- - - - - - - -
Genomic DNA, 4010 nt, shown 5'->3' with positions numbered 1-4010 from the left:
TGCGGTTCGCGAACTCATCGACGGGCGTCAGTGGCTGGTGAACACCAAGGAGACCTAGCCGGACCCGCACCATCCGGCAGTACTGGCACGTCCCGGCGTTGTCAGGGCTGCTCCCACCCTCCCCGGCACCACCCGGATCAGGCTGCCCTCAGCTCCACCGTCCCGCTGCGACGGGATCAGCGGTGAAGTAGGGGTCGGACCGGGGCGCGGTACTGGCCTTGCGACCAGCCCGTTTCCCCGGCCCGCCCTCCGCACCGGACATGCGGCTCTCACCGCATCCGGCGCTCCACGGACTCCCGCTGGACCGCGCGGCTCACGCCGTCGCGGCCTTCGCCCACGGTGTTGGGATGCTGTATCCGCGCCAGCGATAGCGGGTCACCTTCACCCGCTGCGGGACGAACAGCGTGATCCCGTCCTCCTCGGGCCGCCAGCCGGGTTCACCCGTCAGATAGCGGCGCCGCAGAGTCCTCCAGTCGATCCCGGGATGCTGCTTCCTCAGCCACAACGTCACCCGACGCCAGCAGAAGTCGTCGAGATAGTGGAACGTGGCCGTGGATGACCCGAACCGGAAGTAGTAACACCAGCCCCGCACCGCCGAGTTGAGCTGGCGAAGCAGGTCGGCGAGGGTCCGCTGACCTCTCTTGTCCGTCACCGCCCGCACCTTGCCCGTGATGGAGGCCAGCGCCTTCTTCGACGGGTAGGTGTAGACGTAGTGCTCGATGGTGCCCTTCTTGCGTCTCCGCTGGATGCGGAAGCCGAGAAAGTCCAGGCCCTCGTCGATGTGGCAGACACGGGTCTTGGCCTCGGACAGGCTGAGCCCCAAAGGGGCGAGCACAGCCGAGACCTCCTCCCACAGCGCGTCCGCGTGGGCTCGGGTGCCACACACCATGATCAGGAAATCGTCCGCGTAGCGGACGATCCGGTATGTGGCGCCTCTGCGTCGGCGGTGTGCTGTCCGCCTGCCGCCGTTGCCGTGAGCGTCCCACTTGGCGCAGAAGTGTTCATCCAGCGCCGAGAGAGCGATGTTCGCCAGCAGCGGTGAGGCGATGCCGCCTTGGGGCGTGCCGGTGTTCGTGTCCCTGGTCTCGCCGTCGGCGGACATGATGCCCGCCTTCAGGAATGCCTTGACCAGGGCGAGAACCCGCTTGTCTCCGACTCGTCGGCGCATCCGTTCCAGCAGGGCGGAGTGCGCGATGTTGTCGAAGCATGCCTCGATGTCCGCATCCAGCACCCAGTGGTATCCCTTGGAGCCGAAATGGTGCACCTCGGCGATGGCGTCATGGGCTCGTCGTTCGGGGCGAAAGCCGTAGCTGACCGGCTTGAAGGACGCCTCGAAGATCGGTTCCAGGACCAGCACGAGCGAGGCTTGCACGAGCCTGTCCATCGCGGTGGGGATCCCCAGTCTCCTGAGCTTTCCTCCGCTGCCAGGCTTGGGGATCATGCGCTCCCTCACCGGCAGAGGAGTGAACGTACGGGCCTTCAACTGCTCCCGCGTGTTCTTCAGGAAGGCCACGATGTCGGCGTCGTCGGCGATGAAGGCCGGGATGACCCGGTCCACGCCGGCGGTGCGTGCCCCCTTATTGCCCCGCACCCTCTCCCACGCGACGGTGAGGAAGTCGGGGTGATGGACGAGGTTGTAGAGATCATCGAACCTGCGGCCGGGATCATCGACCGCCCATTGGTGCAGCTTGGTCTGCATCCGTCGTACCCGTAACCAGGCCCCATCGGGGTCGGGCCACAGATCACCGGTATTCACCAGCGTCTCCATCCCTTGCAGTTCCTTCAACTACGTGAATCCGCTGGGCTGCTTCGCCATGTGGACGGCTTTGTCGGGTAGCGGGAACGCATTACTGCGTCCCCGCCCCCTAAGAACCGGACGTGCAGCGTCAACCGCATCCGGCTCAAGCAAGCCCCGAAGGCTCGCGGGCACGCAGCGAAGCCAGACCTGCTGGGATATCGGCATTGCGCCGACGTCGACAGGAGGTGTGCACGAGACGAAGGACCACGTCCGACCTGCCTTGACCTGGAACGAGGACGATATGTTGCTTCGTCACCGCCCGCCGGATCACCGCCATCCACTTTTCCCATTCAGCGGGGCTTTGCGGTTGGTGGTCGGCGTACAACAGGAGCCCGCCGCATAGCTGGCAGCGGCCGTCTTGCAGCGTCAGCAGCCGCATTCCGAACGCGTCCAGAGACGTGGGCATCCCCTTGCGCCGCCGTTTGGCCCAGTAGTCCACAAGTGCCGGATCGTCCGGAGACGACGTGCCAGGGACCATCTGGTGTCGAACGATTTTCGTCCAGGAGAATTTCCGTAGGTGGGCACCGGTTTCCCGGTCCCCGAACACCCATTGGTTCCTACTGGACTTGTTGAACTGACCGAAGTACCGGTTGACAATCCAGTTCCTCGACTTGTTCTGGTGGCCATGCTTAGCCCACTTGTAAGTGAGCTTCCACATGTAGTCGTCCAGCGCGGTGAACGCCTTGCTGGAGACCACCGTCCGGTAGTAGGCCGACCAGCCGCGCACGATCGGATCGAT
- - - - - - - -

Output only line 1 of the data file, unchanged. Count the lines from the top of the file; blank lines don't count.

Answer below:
Genomic DNA, 4010 nt, shown 5'->3' with positions numbered 1-4010 from the left: